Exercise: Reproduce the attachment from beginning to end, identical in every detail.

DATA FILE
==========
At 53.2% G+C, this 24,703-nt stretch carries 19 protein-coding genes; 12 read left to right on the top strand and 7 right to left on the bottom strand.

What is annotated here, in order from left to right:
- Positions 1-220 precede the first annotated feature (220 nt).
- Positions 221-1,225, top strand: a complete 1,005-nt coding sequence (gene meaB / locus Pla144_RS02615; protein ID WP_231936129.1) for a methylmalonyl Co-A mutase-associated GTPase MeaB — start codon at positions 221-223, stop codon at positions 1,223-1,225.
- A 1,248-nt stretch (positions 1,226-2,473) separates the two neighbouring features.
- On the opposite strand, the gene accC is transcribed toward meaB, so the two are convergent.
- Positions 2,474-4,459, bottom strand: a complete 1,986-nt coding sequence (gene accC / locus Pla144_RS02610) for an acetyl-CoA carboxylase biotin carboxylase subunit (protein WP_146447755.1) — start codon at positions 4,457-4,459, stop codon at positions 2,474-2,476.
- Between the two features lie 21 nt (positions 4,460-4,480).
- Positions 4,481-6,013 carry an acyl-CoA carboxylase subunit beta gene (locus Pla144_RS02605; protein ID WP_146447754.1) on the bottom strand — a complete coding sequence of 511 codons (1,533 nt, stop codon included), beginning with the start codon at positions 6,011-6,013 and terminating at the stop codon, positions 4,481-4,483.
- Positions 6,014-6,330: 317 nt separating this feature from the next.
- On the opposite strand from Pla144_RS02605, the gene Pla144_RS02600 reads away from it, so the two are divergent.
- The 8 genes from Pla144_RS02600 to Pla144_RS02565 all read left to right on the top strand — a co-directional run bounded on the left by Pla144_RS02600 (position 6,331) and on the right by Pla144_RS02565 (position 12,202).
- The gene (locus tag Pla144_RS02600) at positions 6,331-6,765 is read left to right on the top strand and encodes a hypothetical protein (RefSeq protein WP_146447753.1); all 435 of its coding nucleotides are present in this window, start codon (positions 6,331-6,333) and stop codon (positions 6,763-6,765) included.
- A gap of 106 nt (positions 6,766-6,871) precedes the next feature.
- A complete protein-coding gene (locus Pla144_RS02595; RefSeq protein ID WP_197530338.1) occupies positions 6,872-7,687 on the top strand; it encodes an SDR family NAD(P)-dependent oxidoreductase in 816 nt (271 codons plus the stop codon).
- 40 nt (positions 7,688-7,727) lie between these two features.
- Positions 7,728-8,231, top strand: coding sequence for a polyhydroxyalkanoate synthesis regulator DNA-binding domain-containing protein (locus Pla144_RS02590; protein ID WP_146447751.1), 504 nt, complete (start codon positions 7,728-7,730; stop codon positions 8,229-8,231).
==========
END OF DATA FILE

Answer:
At 53.2% G+C, this 24,703-nt stretch carries 19 protein-coding genes; 12 read left to right on the top strand and 7 right to left on the bottom strand.

What is annotated here, in order from left to right:
- Positions 1-220 precede the first annotated feature (220 nt).
- Positions 221-1,225, top strand: a complete 1,005-nt coding sequence (gene meaB / locus Pla144_RS02615; protein ID WP_231936129.1) for a methylmalonyl Co-A mutase-associated GTPase MeaB — start codon at positions 221-223, stop codon at positions 1,223-1,225.
- A 1,248-nt stretch (positions 1,226-2,473) separates the two neighbouring features.
- On the opposite strand, the gene accC is transcribed toward meaB, so the two are convergent.
- Positions 2,474-4,459, bottom strand: a complete 1,986-nt coding sequence (gene accC / locus Pla144_RS02610) for an acetyl-CoA carboxylase biotin carboxylase subunit (protein WP_146447755.1) — start codon at positions 4,457-4,459, stop codon at positions 2,474-2,476.
- Between the two features lie 21 nt (positions 4,460-4,480).
- Positions 4,481-6,013 carry an acyl-CoA carboxylase subunit beta gene (locus Pla144_RS02605; protein ID WP_146447754.1) on the bottom strand — a complete coding sequence of 511 codons (1,533 nt, stop codon included), beginning with the start codon at positions 6,011-6,013 and terminating at the stop codon, positions 4,481-4,483.
- Positions 6,014-6,330: 317 nt separating this feature from the next.
- On the opposite strand from Pla144_RS02605, the gene Pla144_RS02600 reads away from it, so the two are divergent.
- The 8 genes from Pla144_RS02600 to Pla144_RS02565 all read left to right on the top strand — a co-directional run bounded on the left by Pla144_RS02600 (position 6,331) and on the right by Pla144_RS02565 (position 12,202).
- The gene (locus tag Pla144_RS02600) at positions 6,331-6,765 is read left to right on the top strand and encodes a hypothetical protein (RefSeq protein WP_146447753.1); all 435 of its coding nucleotides are present in this window, start codon (positions 6,331-6,333) and stop codon (positions 6,763-6,765) included.
- A gap of 106 nt (positions 6,766-6,871) precedes the next feature.
- A complete protein-coding gene (locus Pla144_RS02595; RefSeq protein ID WP_197530338.1) occupies positions 6,872-7,687 on the top strand; it encodes an SDR family NAD(P)-dependent oxidoreductase in 816 nt (271 codons plus the stop codon).
- 40 nt (positions 7,688-7,727) lie between these two features.
- Positions 7,728-8,231, top strand: coding sequence for a polyhydroxyalkanoate synthesis regulator DNA-binding domain-containing protein (locus Pla144_RS02590; protein ID WP_146447751.1), 504 nt, complete (start codon positions 7,728-7,730; stop codon positions 8,229-8,231).